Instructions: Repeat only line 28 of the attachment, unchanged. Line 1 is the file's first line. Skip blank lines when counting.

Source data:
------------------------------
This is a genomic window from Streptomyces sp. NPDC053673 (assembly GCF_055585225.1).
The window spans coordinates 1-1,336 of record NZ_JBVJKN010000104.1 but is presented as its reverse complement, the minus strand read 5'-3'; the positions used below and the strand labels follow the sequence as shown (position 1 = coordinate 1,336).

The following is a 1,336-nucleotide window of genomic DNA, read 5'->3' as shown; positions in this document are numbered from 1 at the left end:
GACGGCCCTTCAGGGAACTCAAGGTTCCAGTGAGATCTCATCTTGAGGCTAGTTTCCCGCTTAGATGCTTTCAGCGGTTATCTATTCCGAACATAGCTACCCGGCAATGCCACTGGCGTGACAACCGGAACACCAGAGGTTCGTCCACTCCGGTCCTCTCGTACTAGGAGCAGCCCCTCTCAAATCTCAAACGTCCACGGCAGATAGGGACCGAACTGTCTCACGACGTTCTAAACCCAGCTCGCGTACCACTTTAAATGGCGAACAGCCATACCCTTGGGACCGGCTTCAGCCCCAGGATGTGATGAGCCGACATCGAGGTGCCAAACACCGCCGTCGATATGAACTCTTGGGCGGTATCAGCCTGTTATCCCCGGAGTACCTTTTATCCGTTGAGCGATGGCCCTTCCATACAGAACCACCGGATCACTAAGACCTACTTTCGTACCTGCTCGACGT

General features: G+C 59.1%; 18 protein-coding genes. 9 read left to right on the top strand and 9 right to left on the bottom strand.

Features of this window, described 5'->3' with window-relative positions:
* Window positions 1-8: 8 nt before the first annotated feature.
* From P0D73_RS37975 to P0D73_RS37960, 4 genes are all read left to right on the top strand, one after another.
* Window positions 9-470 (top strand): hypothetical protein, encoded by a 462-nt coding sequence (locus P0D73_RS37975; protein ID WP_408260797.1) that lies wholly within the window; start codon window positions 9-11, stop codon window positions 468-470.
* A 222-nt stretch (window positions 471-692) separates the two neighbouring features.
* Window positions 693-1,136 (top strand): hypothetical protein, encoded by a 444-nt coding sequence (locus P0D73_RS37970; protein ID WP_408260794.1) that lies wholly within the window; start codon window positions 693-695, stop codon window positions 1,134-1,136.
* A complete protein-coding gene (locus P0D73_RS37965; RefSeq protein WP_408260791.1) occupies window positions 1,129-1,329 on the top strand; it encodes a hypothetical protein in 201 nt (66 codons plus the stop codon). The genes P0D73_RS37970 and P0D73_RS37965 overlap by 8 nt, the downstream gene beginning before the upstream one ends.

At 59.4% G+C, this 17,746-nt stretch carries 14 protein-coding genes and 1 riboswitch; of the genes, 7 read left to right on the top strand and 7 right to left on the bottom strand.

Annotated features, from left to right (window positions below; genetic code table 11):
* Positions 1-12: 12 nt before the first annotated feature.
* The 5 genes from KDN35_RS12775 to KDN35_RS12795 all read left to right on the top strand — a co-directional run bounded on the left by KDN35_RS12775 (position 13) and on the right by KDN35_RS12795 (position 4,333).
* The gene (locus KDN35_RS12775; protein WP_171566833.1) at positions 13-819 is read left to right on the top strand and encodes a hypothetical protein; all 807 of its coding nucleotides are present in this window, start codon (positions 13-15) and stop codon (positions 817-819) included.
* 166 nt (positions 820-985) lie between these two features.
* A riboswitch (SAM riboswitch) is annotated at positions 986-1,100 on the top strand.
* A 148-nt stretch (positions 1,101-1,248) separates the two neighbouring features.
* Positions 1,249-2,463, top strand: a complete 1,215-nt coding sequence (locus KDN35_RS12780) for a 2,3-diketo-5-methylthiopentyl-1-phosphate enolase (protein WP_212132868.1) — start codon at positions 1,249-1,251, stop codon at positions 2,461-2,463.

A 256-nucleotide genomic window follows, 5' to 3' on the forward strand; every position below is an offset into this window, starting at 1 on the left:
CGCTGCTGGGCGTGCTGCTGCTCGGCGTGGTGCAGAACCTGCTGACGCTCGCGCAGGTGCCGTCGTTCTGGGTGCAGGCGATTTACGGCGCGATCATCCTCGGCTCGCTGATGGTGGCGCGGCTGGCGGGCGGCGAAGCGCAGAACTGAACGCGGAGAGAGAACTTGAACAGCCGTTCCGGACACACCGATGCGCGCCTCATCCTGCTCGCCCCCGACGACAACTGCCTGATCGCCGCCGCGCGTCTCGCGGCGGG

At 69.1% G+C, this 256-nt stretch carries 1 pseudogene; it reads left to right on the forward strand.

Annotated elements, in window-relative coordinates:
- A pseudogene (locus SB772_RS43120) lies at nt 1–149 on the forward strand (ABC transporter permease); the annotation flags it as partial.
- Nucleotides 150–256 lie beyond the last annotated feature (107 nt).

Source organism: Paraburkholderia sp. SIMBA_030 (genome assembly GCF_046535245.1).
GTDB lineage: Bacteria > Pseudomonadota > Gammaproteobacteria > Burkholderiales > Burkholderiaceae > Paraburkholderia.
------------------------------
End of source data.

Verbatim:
Source organism: Paraburkholderia sp. SIMBA_030 (genome assembly GCF_046535245.1).